Tuesday, 13 December 2016

"A Vindication of the Rights of Women" - Feminism's First Book

By John Opie, National Portrait Gallery


The trials of Mary Wollstonecraft who challenged church, monarchy and the social order with "A Vindication of the Rights of Women" in 1792. They called her "A Hyena in Petticoats".
    


It takes great courage and purpose to become a trailblazer within an environment in which your demands are considered scandalous, outrageous, even insane. In her greatest book, published when she was 33 years old, Mary Wollstonecraft demanded a decent education for women as a right. Further, she envisaged that the monarchy should be abolished and the church disestablished. She said, "Let woman share the rights and she will emulate the virtues of man," and in this manner she pointed the way for Universal Suffrage.
Early Life
Mary Wollstonecraft was born in Spitalfields in London in 1759. The family fell on hard times when her father lost the family money while pursuing an unsuccessful career as a gentleman farmer. Wollstonecraft moved around between Wales and England with her family, from farm to farm, and despite a short spell at day-school, she was mostly self-taught. In Hoxton near London, she met Fanny Blood, with whom she formed an attachment.
Aged 19, Wollstonecraft was obliged to take a post as a companion to a widow in Bath. Unfortunately, she hated the lifestyle but in 1781, she had to return to look after her sick mother in Enfield, eventually taking over the care of her younger siblings when her mother died. Mary, her sisters and Fanny opened a school in Newington Green, but the school failed and Fanny Blood died. Mary Woollstonecraft turned to writing.
Writing a Feminist Philosophy
Her Thoughts on the Education of Daughters was published in 1787, and that same year, she travelled to Ireland to become Lord Kingsborough's daughters' governess, another unpleasant post from which she was dismissed in 1787. So Wollstonecraft took up writing again as well as translating, reading, reviewing and eventually editing Joseph Johnson's Analytical Review, a liberal journal. Through Johnson she met cultured people, Thomas Paine, Henry Fuseli, (with whom she had a relationship) William Blake and William Godwin (her final relationship) among them.
In her Reflections on the Revolution in France, she upholds the democratic programmes of the Enlightenment and condemns the trivialisation of women, before finally launching on her great work, A Vindication of the Rights of Women.
Unable to Work, Ashamed to Beg
Feminine Singular by Roxane Arnold & Olive Chandler, includes a chapter from A Vindication of the Rights of Women, entitled "The bitter breed of dependents," from which the following quotation is taken:
"Girls who have been thus weakly educated are often cruelly left by their parents without any provision, and, of course, are dependent on not only the reason but the bounty of their brothers... In this equivocal humiliating situation a docile female may remain some time with a tolerable degree of comfort. But when the brother marries - a probable circumstance - from being considered as the mistress of the family, she is viewed with averted looks as an intruder, an unnecessary burden..."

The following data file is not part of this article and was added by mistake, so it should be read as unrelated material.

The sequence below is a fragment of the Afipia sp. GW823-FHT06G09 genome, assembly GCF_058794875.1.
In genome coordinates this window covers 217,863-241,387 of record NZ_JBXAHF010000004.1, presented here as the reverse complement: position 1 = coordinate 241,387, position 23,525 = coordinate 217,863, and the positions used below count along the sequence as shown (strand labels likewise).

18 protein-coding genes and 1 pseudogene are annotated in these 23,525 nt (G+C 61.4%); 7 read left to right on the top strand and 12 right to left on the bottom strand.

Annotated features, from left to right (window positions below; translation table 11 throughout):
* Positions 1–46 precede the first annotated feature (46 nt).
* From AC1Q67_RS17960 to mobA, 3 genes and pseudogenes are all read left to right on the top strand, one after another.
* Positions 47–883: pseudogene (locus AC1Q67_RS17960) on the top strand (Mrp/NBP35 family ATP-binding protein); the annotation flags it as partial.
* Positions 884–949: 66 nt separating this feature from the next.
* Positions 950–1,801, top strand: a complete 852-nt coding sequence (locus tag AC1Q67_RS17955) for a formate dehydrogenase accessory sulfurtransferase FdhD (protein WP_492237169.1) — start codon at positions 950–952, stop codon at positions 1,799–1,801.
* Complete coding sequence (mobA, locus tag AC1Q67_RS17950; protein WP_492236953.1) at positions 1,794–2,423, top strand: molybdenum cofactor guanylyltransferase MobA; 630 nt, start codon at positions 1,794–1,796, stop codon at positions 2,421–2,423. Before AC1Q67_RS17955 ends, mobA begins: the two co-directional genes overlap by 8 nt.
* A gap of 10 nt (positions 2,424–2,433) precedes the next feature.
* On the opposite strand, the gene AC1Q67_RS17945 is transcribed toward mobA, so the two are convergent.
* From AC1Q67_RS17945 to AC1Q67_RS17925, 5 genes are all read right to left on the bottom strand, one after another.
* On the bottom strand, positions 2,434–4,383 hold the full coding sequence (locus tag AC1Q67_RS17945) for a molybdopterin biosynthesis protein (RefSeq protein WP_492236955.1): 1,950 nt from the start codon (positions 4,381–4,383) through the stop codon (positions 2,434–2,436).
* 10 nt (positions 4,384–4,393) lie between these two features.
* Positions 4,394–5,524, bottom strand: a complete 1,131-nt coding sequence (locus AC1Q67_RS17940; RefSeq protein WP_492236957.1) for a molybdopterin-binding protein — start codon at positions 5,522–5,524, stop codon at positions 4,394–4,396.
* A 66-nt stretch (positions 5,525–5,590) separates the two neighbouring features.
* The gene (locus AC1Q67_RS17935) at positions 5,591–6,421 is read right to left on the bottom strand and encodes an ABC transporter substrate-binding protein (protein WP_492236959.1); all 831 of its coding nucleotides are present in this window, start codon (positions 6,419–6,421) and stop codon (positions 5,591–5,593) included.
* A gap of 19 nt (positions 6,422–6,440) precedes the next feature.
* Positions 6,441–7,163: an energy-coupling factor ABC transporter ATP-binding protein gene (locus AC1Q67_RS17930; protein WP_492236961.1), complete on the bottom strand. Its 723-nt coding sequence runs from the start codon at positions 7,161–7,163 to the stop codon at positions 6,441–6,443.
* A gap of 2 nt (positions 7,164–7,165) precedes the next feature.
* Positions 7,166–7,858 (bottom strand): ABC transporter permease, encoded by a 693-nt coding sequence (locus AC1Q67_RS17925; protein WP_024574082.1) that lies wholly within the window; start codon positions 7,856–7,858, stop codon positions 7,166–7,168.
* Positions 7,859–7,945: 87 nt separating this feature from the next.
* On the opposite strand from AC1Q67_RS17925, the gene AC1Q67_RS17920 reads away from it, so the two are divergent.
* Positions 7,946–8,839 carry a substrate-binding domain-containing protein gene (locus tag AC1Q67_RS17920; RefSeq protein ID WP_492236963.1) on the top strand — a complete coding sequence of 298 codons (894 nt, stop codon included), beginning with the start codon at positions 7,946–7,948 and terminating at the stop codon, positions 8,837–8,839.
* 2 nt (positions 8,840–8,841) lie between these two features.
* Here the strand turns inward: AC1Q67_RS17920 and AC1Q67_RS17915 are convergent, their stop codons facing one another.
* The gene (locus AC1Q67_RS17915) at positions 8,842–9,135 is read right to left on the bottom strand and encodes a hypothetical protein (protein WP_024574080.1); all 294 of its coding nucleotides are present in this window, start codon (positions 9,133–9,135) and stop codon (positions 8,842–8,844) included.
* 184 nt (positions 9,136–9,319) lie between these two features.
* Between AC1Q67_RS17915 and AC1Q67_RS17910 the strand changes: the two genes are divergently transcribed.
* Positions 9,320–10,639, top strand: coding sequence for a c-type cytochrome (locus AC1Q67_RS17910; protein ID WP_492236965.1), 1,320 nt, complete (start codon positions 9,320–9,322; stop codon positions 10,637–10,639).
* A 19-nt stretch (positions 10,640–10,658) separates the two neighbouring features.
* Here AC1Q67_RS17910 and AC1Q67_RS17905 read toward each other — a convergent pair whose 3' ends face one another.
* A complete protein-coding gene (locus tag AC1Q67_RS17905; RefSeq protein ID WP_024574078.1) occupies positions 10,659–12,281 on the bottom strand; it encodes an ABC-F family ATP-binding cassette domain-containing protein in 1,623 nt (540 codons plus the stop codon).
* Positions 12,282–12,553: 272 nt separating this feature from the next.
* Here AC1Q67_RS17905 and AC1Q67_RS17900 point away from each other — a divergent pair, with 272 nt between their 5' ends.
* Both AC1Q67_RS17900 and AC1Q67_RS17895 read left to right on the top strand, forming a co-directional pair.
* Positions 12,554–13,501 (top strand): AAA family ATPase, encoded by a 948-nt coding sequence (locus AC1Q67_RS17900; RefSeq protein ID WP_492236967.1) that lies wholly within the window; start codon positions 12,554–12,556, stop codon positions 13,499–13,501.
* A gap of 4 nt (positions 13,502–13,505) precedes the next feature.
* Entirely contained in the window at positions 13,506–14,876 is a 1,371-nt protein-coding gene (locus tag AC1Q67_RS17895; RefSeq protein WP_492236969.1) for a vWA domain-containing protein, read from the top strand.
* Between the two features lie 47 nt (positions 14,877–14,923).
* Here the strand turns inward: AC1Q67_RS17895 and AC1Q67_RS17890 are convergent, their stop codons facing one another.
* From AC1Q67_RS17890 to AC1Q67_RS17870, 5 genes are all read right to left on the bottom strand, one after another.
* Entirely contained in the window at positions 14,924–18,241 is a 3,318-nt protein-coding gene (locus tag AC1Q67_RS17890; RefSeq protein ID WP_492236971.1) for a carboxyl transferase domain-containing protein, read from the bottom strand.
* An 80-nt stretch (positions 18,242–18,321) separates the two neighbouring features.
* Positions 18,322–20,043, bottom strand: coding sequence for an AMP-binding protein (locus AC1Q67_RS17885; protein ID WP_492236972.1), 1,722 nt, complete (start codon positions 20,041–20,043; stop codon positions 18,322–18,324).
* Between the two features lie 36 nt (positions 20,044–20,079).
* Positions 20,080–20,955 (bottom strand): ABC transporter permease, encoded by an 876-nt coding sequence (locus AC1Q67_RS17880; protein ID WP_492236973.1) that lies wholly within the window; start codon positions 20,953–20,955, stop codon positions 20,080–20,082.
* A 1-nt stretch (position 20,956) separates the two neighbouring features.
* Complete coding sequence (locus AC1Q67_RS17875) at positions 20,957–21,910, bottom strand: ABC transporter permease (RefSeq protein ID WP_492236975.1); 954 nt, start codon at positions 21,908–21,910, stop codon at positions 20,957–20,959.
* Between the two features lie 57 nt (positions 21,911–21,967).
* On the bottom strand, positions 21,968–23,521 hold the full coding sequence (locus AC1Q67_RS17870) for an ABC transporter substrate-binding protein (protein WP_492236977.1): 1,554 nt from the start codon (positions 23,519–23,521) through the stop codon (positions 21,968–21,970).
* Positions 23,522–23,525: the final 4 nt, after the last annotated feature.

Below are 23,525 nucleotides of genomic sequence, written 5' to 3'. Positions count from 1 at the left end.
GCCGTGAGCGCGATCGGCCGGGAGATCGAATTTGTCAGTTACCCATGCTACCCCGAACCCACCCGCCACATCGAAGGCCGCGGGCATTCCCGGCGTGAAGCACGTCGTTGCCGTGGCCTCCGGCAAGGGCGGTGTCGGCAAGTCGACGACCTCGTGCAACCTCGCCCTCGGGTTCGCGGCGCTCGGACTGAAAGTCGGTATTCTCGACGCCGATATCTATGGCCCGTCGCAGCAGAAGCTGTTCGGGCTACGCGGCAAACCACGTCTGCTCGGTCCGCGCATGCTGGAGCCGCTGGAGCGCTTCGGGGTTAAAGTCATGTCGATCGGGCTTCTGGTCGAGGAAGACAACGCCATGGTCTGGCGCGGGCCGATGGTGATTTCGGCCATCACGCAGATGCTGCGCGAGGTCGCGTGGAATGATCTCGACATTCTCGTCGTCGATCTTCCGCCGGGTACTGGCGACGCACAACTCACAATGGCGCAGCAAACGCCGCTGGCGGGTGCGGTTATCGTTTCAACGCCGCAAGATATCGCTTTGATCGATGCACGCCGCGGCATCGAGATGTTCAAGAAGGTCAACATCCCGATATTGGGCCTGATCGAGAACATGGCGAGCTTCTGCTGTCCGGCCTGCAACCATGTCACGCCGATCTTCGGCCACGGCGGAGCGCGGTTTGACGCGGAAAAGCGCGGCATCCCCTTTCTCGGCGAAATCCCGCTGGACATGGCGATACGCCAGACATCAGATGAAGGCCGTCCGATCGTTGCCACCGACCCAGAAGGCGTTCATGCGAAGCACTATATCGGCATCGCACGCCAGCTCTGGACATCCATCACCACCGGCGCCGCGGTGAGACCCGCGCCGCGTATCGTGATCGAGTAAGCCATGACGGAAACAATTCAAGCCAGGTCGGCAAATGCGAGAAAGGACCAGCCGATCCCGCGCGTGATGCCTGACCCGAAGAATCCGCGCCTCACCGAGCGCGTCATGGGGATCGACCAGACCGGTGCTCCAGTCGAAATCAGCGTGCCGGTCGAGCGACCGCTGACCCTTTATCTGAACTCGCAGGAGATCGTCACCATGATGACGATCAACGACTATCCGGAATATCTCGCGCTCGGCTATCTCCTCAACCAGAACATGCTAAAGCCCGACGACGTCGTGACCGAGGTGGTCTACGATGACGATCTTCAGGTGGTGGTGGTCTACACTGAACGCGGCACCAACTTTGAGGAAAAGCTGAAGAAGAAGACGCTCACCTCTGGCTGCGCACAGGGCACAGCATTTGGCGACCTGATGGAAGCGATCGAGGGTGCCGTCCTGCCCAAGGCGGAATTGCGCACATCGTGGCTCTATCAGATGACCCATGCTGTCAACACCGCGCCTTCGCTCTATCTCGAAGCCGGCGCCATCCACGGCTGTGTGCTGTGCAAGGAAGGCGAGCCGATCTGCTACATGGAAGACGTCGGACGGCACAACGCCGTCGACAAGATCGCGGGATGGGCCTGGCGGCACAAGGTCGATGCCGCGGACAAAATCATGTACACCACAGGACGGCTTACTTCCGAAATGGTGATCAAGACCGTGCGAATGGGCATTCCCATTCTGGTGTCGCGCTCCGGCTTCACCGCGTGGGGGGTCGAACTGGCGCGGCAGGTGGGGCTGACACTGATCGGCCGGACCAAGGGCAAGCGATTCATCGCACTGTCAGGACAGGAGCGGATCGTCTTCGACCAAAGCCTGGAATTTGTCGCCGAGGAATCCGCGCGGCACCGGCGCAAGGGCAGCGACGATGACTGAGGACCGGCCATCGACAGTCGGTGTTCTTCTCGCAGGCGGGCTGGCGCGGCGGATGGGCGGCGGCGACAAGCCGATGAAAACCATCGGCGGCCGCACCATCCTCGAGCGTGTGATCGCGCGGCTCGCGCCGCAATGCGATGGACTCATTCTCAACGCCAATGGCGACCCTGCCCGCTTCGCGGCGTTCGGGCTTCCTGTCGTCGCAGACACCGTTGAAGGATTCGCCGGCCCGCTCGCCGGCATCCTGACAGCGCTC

Wollstonecraft continues by describing in detail the painful feelings of the dependent woman who is "unable to work, and ashamed to beg." The new wife is likely to be jealous of the little affection her husband might show to his sister "...for the present mode of education does not tend to enlarge the heart any more than the understanding." Eventually, "the spy is worked out of her home and thrown on the world, unprepared."
Travels in France
Mary Wollstonecraft's relationship with Fuseli was strained and she left him to travel on her own to France in 1792. As a result she wrote History and Moral View of the Origin and Progress of the French Revolution, which, while upholding the principles of the Revolution, condemns specific events. While in France, she formed a deep attachment to Gilbert Imlay and the couple had a daughter, Fanny, in 1794. After returning to England, Mary learned her lover had been unfaithful and she tried to commit suicide. Imlay remained indifferent, and she made another attempt on her life in 1796 before beginning to recover from the affair.
A Birth and a Death
Her final relationship was with William Godwin who encouraged her in writing her novel The Wrongs of Woman. The couple married when she became pregnant with their daughter, the future Mary Shelley, who was to write Frankenstein. Sadly, Mary Wollstonecraft died eleven days after her daughter's birth in 1797.
The saddest aspect of her death is described by Adrienne Rich in her book Of Woman Born. Rich says: "...the potential sources of the disease went unexplored, and women continued to die -- not from giving birth but from acute streptococcal infection of the uterus, in no way inevitably linked with the birth-process. It killed one Mary Wollstonecraft, of whom we know, and thousands of women of whom we know nothing, whose potential genius and influence we can only try to imagine."
Rich also quotes a certain Rev. Richard Polwhele: "... she [Wollstonecraft] had died a death that strongly marked the distinction of the sexes, by pointing out the destiny of women, and the diseases to which they were peculiarly liable."
Cruel labels persisted after the death of this brave and exceptional woman. She was described as "unsexed", "a philosophizing serpent" and the Anti-Jacobins claimed her work represented the propagation of whores.
Sources:
  • Feminine Singular, Roxane Arnold & Olive Chandler, Femina Books Ltd. London, 1974.
  • Of Woman Born, Adrienne Rich, Virago, London, 1977.
  • Philosophy, 100 Great Thinkers, Jeremy Harwood, Quercus, London, 2010.
  • The Cambridge Guide to Literature in English, Ed. Ian Ousby, Cambridge University Press, 1988


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